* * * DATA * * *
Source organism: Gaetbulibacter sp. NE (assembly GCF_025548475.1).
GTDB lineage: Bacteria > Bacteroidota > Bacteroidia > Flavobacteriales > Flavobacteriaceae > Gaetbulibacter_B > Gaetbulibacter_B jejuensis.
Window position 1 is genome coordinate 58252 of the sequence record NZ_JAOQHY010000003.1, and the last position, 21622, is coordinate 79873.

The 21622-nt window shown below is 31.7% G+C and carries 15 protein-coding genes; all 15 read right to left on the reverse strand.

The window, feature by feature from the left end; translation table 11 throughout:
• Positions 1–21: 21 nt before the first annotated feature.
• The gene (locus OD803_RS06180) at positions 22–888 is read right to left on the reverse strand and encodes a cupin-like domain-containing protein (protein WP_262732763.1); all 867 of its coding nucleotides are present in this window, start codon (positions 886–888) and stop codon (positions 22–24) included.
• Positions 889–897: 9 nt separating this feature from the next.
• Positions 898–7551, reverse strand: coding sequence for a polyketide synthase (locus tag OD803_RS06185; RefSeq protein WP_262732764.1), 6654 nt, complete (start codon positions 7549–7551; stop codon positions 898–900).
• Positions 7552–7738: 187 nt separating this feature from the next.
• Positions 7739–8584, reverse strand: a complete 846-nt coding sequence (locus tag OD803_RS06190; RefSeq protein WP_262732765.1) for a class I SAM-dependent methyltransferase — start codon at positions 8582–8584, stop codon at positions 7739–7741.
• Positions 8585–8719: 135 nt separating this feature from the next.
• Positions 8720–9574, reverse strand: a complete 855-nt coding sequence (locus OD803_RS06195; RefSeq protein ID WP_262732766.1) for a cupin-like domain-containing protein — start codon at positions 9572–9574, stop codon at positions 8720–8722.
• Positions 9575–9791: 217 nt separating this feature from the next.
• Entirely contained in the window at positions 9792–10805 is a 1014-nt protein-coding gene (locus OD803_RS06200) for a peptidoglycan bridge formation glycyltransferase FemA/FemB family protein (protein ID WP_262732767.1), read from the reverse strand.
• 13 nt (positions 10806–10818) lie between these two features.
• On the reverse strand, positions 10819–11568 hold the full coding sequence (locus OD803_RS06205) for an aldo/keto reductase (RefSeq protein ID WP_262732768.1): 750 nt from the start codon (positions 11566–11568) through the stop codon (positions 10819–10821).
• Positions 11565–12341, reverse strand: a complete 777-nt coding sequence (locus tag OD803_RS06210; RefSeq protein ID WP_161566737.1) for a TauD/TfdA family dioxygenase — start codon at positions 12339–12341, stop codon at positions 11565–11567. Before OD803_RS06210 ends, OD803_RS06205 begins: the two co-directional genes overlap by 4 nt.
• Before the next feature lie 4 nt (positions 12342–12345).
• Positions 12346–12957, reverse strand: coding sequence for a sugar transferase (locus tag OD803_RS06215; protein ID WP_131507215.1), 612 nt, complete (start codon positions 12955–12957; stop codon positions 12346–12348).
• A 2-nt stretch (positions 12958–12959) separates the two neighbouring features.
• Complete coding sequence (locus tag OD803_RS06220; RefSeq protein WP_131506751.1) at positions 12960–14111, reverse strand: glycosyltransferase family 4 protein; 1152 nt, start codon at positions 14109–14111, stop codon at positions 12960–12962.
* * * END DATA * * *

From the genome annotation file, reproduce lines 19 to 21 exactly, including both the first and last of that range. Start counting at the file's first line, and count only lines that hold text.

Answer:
• Before the next feature lie 4 nt (positions 12342–12345).
• Positions 12346–12957, reverse strand: coding sequence for a sugar transferase (locus tag OD803_RS06215; protein ID WP_131507215.1), 612 nt, complete (start codon positions 12955–12957; stop codon positions 12346–12348).
• A 2-nt stretch (positions 12958–12959) separates the two neighbouring features.